Summer is a good time for lighter-colored shoes, but they’re not always the easiest to wear. Outside of plain white sneakers – which are admittedly pretty useful, even if ubiquitous – colors that are lighter than mid-brown often stick out too much from your trousers. Most men want to wear things that draw the eye upwards, putting the focus on their shirt, tie, and jacket combination. Lighter-colored shoes, on the other hand, often draw the eye down.
There are a lots of exceptions. Tan shoes can look great with a pale gray suit, if only because they’re darker than the trousers (the other combination, tan shoes with a navy suit, almost always looks terrible for the opposite reason). I also think they work well with low-contrast ensembles, such as these in this post, or when the shoes are balanced out with a lighter-colored jacket.
There are also some shoes that are just iconic, such as white buckskins. Having started with students at Princeton in the 1950s, white bucks quickly spread throughout the Ivy League school system, becoming “the shoe” for the style-conscious. Usual combinations included tan chinos or grey flannels, with the dirtiness of the buckskin being a source of pride (much like a well-worn button-down collar). They’re less commonly seen today, but their association with traditional American style endures.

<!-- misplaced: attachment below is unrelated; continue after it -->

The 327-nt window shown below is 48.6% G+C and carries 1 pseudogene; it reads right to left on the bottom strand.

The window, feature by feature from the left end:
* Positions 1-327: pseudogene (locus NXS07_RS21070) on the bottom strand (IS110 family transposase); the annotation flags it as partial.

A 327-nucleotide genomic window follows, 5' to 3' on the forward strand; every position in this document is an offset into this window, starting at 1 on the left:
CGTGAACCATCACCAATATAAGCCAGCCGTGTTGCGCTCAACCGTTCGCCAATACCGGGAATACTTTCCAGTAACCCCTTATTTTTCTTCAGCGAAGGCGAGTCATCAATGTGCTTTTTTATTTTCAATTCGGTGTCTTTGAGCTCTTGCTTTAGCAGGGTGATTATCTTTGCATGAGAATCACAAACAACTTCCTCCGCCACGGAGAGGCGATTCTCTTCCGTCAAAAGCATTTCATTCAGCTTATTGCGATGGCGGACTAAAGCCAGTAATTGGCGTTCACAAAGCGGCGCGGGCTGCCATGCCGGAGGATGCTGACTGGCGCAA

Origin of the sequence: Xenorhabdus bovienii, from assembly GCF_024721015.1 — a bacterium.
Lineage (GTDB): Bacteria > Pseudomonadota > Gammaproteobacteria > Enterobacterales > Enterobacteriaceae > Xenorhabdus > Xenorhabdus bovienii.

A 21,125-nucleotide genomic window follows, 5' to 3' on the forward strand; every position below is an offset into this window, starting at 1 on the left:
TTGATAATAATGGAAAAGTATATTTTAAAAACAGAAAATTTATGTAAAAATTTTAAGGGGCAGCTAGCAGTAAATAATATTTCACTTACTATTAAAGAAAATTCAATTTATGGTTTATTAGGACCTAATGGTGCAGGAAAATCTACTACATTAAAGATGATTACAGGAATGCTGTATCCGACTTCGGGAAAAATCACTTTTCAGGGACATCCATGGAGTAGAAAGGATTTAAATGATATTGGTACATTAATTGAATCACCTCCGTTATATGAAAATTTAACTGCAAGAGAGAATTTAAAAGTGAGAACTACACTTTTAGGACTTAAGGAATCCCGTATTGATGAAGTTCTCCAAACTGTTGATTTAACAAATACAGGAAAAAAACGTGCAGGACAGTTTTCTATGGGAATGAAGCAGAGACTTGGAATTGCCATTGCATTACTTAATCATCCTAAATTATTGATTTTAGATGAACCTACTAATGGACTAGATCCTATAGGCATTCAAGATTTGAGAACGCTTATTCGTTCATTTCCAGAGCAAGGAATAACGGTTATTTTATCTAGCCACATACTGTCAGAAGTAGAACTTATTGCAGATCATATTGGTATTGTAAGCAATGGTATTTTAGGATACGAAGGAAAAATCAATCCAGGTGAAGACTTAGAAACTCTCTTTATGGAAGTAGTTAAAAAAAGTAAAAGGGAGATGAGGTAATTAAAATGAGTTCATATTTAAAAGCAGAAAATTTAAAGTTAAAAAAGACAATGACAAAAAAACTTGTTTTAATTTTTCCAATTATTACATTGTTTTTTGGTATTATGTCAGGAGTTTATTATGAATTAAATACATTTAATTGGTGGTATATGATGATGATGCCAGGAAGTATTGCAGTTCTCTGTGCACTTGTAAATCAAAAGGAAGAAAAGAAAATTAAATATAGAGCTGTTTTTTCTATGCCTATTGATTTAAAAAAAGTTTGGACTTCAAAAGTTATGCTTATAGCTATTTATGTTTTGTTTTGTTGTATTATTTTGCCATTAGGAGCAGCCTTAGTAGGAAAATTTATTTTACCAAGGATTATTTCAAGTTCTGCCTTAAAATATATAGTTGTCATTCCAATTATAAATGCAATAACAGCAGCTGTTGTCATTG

I like white bucks on other people, but they’re too preppy for me. If you’re interested in getting a pair, you can find them at all the usual places – O’Connell’s, Brooks Brothers, and Sid Mashburn. Guideboat Company also has a pair of on sale right now, which are made in England. If you’re bold, you can wear them with seersucker suits or madras sport coats, although I like them in quieter combinations, such as with tan chinos and navy jackets. Christian Chensvold also wears them in with grey-tonal outfits in the fall.
An even more conservative bet, and one that I like even more, are sand suede derbies. Less preppy than white bucks; easier to wear than tan calf; more interesting than dark-brown leathers. They’d look great with something like what Mark from The Armoury is wearing below: a brown sport coat with off-white pants and a cheerfully-colored shirt.
Alden makes a nice pair for Brooks Brothers, although if you want something a little more casual, there are also these derbies from Heschung and driving mocs from Tod’s. For something sharper, Edward Green and Saint Crispin’s have some nice sand suede colors for custom MTOs. I particularly like the ones pictured at the top of this post: Saint Crispin’s Mod. 520 in what looks to be the company’s BCK071 suede. Like with buckskins, let their eventual dirtiness be a source of pride.